Microwave weapons suspected in mystery attacks

Microwave weapons suspected in mystery attacks
US Diplomats and family members stricken in Cuba and China by unknown illnesses. Havana denies involvement in these attacks. Another incident had previously been reported in Tashkent, Uzbekistan, but was subsequently discounted by the U.S. State Department. Relations between US..

US Diplomats and family members have been stricken by unknown illnesses in Cuba and China. Havana denies involvement in these attacks.

Another incident had previously been reported in Tashkent, Uzbekistan, but was subsequently discounted by the U.S. State Department.


Relations between the US and Cuba have been strained for decades. In 1959, after the Cuban revolution, US President Dwight D. Eisenhower officially recognized the new Cuban government. However, this was followed by a steady deterioration of ties between the two countries.

In 2015, Obama announced that beginning of formal diplomatic relations between Cuba and the United States. Embassies were opened in Havana and Washington respectively. President Obama and Raul Castro, who replaced his brother in 2008, took extraordinary steps to formalize bilateral relations.

The current US President, Donald Trump has been critical of Cuba and of the policies that were enforced by his predecessor. In October 2017, he said that “Cuba is responsible” for these attacks.


Allan Frey, an American scientist, discovered in 1960 that the brain can perceive microwaves as sound. The discovery opened a new field of weapons research in the US and the Soviet Union. The Russians called the envisioned weapons “psychophysical” or “psychotronic”, and that the US Defence Intelligence Agency warned in 1976 that Soviet research showed potential for “disrupting the behaviour patterns of military or diplomatic personnel”.

Doctors and scientists increasingly suspect attacks with microwave weapons are the cause of the mysterious ailments.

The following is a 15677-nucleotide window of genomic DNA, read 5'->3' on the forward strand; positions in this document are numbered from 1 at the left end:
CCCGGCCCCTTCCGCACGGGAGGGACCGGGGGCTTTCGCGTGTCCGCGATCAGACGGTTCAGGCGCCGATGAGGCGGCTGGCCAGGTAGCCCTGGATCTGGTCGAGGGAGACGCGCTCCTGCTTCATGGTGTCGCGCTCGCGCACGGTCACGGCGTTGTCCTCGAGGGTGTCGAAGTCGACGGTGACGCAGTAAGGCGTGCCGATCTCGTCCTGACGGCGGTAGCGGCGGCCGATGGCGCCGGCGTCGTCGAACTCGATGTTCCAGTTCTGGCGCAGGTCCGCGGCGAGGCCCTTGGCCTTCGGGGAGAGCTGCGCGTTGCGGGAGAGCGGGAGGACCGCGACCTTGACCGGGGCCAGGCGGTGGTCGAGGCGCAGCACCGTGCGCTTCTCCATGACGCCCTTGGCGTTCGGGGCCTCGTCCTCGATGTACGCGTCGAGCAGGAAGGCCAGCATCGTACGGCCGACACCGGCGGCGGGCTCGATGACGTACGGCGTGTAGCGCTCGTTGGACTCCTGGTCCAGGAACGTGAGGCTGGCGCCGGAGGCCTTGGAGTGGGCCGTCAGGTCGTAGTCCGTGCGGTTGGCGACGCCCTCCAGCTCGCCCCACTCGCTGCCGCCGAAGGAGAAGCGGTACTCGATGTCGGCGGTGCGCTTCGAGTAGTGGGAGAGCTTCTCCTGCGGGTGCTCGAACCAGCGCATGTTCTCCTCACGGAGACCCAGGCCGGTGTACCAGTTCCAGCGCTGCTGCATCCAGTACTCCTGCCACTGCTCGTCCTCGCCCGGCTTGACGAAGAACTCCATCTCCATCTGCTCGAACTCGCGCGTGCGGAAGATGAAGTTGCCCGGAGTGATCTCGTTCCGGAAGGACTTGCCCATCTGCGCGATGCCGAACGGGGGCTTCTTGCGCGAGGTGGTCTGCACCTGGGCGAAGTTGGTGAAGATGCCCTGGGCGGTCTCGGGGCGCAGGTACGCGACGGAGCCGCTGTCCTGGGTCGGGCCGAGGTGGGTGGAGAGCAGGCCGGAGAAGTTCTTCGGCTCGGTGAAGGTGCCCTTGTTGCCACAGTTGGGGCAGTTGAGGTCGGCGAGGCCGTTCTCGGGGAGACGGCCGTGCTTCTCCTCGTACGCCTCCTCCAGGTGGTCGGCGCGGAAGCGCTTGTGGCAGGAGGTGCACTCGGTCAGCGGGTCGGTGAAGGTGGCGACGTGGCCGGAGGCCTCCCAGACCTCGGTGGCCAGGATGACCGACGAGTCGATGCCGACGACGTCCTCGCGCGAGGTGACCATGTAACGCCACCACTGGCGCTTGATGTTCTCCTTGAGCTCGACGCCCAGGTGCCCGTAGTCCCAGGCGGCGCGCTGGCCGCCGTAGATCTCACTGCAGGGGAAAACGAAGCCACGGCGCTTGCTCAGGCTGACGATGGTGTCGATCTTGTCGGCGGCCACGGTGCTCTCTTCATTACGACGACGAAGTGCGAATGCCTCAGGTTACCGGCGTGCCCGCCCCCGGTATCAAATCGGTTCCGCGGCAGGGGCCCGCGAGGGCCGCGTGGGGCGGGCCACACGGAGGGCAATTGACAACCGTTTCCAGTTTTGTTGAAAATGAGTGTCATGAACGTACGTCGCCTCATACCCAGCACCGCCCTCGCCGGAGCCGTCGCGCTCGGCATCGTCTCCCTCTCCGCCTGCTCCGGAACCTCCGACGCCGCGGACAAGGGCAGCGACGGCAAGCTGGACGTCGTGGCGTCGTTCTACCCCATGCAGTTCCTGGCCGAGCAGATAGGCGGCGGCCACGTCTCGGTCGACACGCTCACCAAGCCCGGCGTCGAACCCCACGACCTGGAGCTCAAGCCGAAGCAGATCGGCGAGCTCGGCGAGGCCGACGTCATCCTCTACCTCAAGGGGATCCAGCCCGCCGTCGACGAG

The victims reported hearing intense high-pitched sounds in their hotel rooms or homes, followed by symptoms that included nausea, severe headaches, fatigue, dizziness, sleep problems and hearing loss.

In a study published in March in the Journal of the American Medical Association, a medical team that examined 21 of those affected in Cuba did not mention microwave weapons. But the lead author, Douglas Smith, director of the Centre for Brain Injury and Repair at the University of Pennsylvania, told the Times that microwave weapons are now considered a main suspect and the team is increasingly sure the diplomats suffered brain injuries.

Cuba has denied any role in or knowledge of the incidents. However, in September 2017, the US recalled more than half of its staff from the embassy and expelled 15 Cuban diplomats from Washington. In June 2018, the state department announced that it had sent home US personnel from China after they reported similar incidents.

In early 2018, accusations similar to those reported by diplomats in Cuba began to be made by US diplomats in China.

The first incident reported by an American diplomat in China was in April 2018 at Consulate General of the United States, Guangzhou, the largest US consulate in China. Secretary of State Mike Pompeo stated that the attacks were consistent with those reported in Cuba.

The State Department assembled a task force to investigate the reports and expanded their health warning to all of mainland China amidst reports that some U.S. diplomats outside of Guangzhou had experienced the same symptoms resembling a brain injury.

However, despite the recent developments, neither the state department nor the FBI has publicly pointed to microwave weapons.

It is not known if the US deploys such weapons. However, many analysts attribute the “sonic attacks” illnesses are a result of the ‘microwave auditory effect’ in which people hear clicks and sounds because of modulated radio waves.


Many analysts have attributed the whole incident to be caused by a mass hysteria. Cuban scientists have concluded that the sounds may be originating from crickets. The Jamaican field cricket, native to Cuba, makes a noise very similar to what some of the diplomats reported.

It is highly probable the diplomats working in the US embassy and consulates in Havana and Guangzhou are suffering from what psychologists call “Sick-Building Syndrome” (SBS). SBS is a medical condition where people in a building suffer from symptoms of illness or feel unwell for no apparent reason. The symptoms tend to increase in severity with the time people spend in the building, and improve over time or even disappear when people are away from the building.

The main identifying observation is an increased incidence of complaints of symptoms such as a headache, eye, nose, and throat irritation, fatigue, and dizziness and nausea, all of which were reported by US diplomats in Guangzhou and Cuba.


Our assessment is that it is highly improbable for a country like Cuba or even China to use such “sonic” weapons on US diplomats. As US embassies are located in populated neighbours in Havana and Guangzhou, no other resident in those areas has reported any of the symptoms. We feel that this is a ploy from the US to reduce diplomatic presence in these two countries without causing an international uproar.